The following content is part of our Fly of the Month Club. This article is written by Peter Stitcher from Ascent Fly Fishing.
One’s Home Waters are a place of comfort. Studied over long days on the water, we learn the intricacies of each drift and come to know the specific fish that live in each pool and riffle. Late each summer my feet start to itch. No, this is not because I need to wash my waders, but the draw of new waters, untapped and unpressured by the growing number of anglers making my home waters their own, and the possibility of trophy trout just waiting to take the fly on the end of my line. For those who share my wanderlust, inside are a few fly fishing gems worth adding to your fly fishing bucket list!
The Crooked River
Oregon Nestled in the shadows of towering redstone pinnacles, the Crooked River is a high desert fly gem that is definitely worth the detour to fish. A tributary to the better-known Deschutes River, the Crooked is home to the fabled Red-side rainbow which is renowned for its fight and brilliant crimson sides. Anglers can access almost all of the 125 mile length of the Crooked, as rivers in Oregon are accessible to everyone as long as you walk and wade below the high water mark. Next time you are in Central Oregon, grab a growler of beer from Mcmenamin’s Tavern, load up on 3x leader, and expect a day for the books when fishing the Crooked!
The Driftless Region
Minnesota Spared from the grinding force of the glaciers as they receded with the last ice age, the rolling hills and limestone streams of the Minnesota Driftless Region offer both beauty and challenge to the Midwest Fly Fisher. The spring-fed streams of this region are rich with scud, caddis, and mayflies giving the angler ample opportunity to cast big bugs to healthy brown trout. Located just 3 hours from Minneapolis or 5 hours from Chicago, the Minnesota Driftless is an excellent place to escape for the weekend and catch some great fish.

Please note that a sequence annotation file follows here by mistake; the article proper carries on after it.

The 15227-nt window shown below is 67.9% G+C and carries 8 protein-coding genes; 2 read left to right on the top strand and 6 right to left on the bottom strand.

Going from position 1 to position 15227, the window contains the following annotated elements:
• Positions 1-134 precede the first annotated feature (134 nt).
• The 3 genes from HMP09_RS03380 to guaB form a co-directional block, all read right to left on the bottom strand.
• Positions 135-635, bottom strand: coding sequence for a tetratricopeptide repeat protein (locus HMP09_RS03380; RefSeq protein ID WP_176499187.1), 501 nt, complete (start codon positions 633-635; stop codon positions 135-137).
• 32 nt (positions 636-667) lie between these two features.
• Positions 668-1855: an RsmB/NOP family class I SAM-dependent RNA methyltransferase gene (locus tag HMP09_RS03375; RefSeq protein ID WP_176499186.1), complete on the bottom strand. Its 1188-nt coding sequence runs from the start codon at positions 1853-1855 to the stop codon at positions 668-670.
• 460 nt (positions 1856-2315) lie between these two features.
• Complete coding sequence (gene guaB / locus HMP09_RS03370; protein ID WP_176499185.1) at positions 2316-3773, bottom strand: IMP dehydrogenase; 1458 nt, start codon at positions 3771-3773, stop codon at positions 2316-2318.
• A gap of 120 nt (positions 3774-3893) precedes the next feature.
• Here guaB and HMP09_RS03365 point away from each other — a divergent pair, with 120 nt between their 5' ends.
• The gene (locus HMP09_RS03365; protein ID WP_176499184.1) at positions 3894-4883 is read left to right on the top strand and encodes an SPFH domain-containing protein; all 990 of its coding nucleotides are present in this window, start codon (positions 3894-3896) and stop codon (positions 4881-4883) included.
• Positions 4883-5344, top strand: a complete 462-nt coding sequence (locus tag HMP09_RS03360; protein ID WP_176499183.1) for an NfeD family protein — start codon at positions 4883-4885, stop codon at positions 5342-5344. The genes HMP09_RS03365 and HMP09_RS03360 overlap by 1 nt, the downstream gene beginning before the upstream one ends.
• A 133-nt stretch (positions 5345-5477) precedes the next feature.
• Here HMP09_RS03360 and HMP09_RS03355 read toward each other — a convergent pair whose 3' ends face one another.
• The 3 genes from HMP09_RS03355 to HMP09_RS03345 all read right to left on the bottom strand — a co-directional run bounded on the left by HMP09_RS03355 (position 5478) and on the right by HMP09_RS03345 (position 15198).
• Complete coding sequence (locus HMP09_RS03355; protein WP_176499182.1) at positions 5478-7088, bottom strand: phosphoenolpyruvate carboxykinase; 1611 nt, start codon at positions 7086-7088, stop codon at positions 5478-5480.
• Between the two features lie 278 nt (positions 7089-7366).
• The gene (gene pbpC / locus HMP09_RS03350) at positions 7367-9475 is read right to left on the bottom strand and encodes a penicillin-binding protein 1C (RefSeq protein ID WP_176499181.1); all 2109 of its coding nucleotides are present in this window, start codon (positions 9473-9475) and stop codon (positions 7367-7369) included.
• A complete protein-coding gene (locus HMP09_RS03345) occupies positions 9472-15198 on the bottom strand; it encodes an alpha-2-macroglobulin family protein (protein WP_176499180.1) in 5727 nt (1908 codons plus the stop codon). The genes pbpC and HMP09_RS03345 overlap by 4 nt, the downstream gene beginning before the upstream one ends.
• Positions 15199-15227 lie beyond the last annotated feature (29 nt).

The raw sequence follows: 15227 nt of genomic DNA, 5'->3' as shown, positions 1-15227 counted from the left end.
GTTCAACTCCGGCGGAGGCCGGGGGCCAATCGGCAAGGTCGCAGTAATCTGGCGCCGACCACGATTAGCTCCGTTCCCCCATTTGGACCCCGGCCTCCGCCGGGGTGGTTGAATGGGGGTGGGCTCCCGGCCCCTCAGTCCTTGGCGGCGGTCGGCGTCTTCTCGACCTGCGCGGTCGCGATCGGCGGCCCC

The Wind River Reservation
Wyoming As far as I’m concerned, the crowds are welcome to flood to the North Platte River and fight the prairie winds of Eastern Wyoming. When I want solitude, untapped fisheries, and enough 20+ inch trout to make my arm cramp by the end of the day, I go to the Wind River Reservation. The 3,500 square mile reservation is home to the Eastern Shoshone and Northern Arapaho tribes as well as one of the healthiest and least pressured populations of trophy brown, brook, and rainbow trout in the Rockies. Whether you are fishing the main stem of the Wind River or one of its many tributaries, large trout will seemingly rise to almost any dry fly you tie on in the summer. If you want a taste of fishing like it was back in the good ol’ days, add this to your bucket list!